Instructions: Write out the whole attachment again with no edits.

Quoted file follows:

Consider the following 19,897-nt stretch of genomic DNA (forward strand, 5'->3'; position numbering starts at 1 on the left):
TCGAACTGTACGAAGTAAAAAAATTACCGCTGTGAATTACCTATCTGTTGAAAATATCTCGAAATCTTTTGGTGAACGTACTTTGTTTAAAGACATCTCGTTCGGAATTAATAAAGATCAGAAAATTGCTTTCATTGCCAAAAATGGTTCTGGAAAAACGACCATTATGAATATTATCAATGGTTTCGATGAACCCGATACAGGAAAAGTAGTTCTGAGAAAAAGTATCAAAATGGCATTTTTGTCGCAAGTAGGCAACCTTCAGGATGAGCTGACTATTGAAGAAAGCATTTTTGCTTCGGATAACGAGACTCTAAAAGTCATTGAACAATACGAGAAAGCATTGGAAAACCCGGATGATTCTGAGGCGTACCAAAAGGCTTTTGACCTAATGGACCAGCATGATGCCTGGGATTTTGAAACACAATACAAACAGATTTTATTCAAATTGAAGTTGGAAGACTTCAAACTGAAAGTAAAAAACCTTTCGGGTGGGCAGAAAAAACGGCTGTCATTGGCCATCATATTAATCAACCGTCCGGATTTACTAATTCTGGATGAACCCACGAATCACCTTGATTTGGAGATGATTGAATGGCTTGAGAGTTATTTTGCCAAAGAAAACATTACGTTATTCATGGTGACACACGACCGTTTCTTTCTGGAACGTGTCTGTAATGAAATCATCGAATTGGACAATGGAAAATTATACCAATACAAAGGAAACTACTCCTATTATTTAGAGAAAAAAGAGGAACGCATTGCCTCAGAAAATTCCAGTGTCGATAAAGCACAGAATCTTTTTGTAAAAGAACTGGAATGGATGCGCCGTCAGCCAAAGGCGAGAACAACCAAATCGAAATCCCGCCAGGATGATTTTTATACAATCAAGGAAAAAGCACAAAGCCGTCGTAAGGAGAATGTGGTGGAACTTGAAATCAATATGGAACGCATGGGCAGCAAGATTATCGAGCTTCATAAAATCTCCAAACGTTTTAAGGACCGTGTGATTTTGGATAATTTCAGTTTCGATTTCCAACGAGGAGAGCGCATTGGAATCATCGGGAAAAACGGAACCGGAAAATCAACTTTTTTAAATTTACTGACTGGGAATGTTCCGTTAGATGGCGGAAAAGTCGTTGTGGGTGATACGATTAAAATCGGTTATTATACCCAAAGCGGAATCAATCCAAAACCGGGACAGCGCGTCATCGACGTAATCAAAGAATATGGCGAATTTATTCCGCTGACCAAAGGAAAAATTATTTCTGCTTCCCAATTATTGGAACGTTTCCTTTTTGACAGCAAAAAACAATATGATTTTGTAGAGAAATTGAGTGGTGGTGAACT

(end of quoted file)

Consider the following 19,897-nt stretch of genomic DNA (forward strand, 5'->3'; position numbering starts at 1 on the left):
TCGAACTGTACGAAGTAAAAAAATTACCGCTGTGAATTACCTATCTGTTGAAAATATCTCGAAATCTTTTGGTGAACGTACTTTGTTTAAAGACATCTCGTTCGGAATTAATAAAGATCAGAAAATTGCTTTCATTGCCAAAAATGGTTCTGGAAAAACGACCATTATGAATATTATCAATGGTTTCGATGAACCCGATACAGGAAAAGTAGTTCTGAGAAAAAGTATCAAAATGGCATTTTTGTCGCAAGTAGGCAACCTTCAGGATGAGCTGACTATTGAAGAAAGCATTTTTGCTTCGGATAACGAGACTCTAAAAGTCATTGAACAATACGAGAAAGCATTGGAAAACCCGGATGATTCTGAGGCGTACCAAAAGGCTTTTGACCTAATGGACCAGCATGATGCCTGGGATTTTGAAACACAATACAAACAGATTTTATTCAAATTGAAGTTGGAAGACTTCAAACTGAAAGTAAAAAACCTTTCGGGTGGGCAGAAAAAACGGCTGTCATTGGCCATCATATTAATCAACCGTCCGGATTTACTAATTCTGGATGAACCCACGAATCACCTTGATTTGGAGATGATTGAATGGCTTGAGAGTTATTTTGCCAAAGAAAACATTACGTTATTCATGGTGACACACGACCGTTTCTTTCTGGAACGTGTCTGTAATGAAATCATCGAATTGGACAATGGAAAATTATACCAATACAAAGGAAACTACTCCTATTATTTAGAGAAAAAAGAGGAACGCATTGCCTCAGAAAATTCCAGTGTCGATAAAGCACAGAATCTTTTTGTAAAAGAACTGGAATGGATGCGCCGTCAGCCAAAGGCGAGAACAACCAAATCGAAATCCCGCCAGGATGATTTTTATACAATCAAGGAAAAAGCACAAAGCCGTCGTAAGGAGAATGTGGTGGAACTTGAAATCAATATGGAACGCATGGGCAGCAAGATTATCGAGCTTCATAAAATCTCCAAACGTTTTAAGGACCGTGTGATTTTGGATAATTTCAGTTTCGATTTCCAACGAGGAGAGCGCATTGGAATCATCGGGAAAAACGGAACCGGAAAATCAACTTTTTTAAATTTACTGACTGGGAATGTTCCGTTAGATGGCGGAAAAGTCGTTGTGGGTGATACGATTAAAATCGGTTATTATACCCAAAGCGGAATCAATCCAAAACCGGGACAGCGCGTCATCGACGTAATCAAAGAATATGGCGAATTTATTCCGCTGACCAAAGGAAAAATTATTTCTGCTTCCCAATTATTGGAACGTTTCCTTTTTGACAGCAAAAAACAATATGATTTTGTAGAGAAATTGAGTGGTGGTGAACT